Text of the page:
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From MRS. SIGOURNEY. The “Young Lady's Reader,” a varied, and tasteful selection of prose and poetry, arranged on rhetorical principles,—is admirably calculated to supply a deficiency which has long been felt to exist, in the higher departments of education.
Mrs. Tuthill, by making her own extensive acquaintance with English literature, available to the good of others, merits the thanks of both teacher and scholar.
L. H. S.
From J. P. Brace, Esq., Principal of the Hartford Female Seminary.
I have been highly gratified by an examination of the “ Young Lady's Reader,” which I have just finished. If I mistake not, the arrangement and the plan are entirely unlike any of the reading books now in use, and will, certainly, be well calculated for the object in view,—to teach and illustrate rhetoric, and the principles of style, by examples.
The selection has been made with judgment and taste, and must be serviceable in strengthening the judgment, and improving the taste of the reader..
J. P. BRACE:
YOUNG LADY'S READER:
EXAMPLES IN RHETORIC:
HIGHER CLASSES IN SEMINARIES.
BY MRS. L. C. TUTHILL.
IN THE OFFICE OF THE CLERK OF THE DISTRICT COURT OF CONNECTICUT.
A fine reader may contribute as much pleasure to the domestic circle, during the course of life, as a skillful performer on the harp or pianoforte. The instrument for reading is ever at hand, and seldom out of tune. Every body has an ear for it. It amuses childhood, instructs youth, soothes manhood, and cheers old age.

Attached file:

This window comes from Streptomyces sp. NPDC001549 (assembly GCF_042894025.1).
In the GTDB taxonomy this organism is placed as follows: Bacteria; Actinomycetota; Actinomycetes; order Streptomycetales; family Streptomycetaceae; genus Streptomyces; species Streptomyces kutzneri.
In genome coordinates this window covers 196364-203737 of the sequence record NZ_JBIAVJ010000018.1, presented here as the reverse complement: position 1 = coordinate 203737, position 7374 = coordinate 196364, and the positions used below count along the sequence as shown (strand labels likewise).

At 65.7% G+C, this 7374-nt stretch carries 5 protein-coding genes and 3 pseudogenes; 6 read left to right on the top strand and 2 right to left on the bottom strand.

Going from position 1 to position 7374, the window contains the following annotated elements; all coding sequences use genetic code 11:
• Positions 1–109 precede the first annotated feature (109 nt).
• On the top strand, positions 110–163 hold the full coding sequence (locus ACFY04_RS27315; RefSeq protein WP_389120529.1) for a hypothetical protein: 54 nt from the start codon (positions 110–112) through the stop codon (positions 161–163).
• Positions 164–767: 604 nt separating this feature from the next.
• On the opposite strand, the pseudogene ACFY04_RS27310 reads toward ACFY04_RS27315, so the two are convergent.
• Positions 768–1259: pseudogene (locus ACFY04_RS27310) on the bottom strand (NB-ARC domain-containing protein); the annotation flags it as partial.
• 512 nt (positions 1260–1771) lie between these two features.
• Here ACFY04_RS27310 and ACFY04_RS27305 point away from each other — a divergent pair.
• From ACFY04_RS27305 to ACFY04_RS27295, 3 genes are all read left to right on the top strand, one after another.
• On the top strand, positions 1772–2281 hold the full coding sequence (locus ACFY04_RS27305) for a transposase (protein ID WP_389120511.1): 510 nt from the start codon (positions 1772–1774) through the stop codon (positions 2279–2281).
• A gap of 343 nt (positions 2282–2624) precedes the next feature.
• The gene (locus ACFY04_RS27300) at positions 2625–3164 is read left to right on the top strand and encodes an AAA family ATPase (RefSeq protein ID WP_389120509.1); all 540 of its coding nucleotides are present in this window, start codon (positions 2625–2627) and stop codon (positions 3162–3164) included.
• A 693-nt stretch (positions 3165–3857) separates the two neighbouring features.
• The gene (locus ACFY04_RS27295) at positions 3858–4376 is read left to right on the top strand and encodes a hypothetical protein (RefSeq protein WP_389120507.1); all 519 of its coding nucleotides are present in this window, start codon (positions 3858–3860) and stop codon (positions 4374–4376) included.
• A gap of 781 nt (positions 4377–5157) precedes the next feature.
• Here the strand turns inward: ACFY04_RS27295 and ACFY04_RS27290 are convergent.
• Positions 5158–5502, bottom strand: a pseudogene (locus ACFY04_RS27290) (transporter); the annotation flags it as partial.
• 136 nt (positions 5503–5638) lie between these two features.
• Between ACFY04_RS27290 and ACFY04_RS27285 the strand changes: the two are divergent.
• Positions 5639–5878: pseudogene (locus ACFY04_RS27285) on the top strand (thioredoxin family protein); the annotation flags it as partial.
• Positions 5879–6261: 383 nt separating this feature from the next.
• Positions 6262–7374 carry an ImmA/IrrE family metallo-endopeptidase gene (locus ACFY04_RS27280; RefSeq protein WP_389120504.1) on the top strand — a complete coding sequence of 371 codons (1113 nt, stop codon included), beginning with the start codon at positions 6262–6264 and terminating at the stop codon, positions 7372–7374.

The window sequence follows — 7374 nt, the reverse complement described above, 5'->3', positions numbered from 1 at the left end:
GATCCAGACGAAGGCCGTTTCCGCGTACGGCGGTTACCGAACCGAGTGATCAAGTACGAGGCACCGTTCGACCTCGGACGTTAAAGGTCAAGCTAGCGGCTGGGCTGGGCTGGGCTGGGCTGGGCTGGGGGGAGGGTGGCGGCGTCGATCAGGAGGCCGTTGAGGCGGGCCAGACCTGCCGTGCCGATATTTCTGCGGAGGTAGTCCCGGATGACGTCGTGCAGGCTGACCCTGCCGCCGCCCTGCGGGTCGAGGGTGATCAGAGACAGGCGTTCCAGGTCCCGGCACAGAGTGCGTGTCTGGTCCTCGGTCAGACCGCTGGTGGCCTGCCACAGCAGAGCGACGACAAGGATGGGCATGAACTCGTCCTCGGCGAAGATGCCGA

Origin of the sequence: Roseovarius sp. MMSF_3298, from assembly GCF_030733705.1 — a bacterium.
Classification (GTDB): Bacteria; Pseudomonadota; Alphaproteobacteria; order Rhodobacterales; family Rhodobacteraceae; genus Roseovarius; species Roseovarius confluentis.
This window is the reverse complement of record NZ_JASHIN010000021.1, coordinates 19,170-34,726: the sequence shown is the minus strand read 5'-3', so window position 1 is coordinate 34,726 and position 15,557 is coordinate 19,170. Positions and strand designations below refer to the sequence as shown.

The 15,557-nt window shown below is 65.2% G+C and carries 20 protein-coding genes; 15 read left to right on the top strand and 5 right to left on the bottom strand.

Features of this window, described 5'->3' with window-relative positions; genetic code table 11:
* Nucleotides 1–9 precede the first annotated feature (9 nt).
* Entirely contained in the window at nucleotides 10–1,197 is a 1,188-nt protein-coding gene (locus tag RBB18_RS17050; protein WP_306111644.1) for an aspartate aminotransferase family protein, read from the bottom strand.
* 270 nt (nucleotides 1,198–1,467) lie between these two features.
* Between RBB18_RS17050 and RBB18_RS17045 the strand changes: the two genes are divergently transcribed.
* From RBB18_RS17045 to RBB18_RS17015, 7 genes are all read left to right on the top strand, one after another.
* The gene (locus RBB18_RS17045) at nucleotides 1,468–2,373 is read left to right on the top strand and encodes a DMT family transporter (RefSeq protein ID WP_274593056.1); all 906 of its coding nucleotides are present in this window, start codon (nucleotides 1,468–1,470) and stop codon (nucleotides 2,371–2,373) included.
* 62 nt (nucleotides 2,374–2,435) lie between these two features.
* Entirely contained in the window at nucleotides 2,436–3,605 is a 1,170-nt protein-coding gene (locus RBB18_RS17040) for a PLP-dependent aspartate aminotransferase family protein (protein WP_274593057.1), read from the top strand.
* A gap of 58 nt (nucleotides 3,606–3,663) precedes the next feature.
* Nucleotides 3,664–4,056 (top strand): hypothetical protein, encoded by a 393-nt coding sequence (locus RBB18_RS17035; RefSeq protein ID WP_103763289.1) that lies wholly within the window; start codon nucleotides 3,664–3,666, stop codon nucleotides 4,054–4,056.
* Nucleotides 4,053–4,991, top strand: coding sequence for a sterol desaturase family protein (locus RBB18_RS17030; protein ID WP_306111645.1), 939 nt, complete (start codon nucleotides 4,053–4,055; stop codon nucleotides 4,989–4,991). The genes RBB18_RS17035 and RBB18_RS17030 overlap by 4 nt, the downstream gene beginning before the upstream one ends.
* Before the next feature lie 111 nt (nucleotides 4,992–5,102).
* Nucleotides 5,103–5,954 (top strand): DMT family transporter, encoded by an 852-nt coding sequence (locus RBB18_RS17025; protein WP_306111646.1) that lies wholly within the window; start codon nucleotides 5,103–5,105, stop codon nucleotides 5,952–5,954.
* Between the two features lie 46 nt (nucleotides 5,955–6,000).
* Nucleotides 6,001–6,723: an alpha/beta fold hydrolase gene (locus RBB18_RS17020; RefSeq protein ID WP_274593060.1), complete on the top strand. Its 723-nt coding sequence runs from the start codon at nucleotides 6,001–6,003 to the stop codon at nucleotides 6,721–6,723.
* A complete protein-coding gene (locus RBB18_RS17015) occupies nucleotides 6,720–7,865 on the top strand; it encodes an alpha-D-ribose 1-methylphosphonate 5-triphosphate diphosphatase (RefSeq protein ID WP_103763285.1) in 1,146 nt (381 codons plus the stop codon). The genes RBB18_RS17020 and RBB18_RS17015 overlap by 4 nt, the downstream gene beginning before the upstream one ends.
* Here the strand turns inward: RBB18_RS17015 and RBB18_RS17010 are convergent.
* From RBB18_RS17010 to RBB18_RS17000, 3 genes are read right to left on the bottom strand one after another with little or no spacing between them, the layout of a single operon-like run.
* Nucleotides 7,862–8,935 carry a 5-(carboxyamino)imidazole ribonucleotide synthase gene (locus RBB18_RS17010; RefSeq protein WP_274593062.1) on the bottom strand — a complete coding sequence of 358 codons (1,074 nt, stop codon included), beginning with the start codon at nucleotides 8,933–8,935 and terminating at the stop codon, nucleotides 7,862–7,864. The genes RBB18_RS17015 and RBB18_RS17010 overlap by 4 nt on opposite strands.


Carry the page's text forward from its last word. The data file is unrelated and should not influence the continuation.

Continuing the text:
When a young lady has acquired this accomplishment, why should she not entertain a circle of friends by reading, as readily as she would sing or play for them? Custom sanctions the one, why should it not the other?
The following rules are universally acknowledged to be requisite to good reading, namely:
Full and distinct enunciation of syllables, and correct and elegant pronunciation.
The voice should be pitched in the natural key; raised so loud as to be heard without effort, and not so loud as to fatigue the auditor and reader.
Reading should not be so rapid as to be unintelligible, nor so deliberate as to be wearisome.
A monotonous tone,—“the drone-pipe of the humble-bee,”-should be avoided.
A graceful attitude and pleasant expression of countenance, should not be considered beneath the reader's notice.
Above all, it is requisite to read intelligently—to enter into the meaning and spirit of the author. Without this, all other rules are in vain. Much assistance about the modulation of the voice, may be given by teachers of elocution, but nature and good taste, are the best teachers of emphasis and expression.
The arrangement of the pieces contained in this book, under the various divisions made by Rhetoricians, may facilitate the intelligent reading of them; but it has, also, another important object in view.
The examples given in class-books for Rhetoric are few, and mostly from the older writers. Instructors have long felt the need of further examples and apposite illustrations, for their pupils.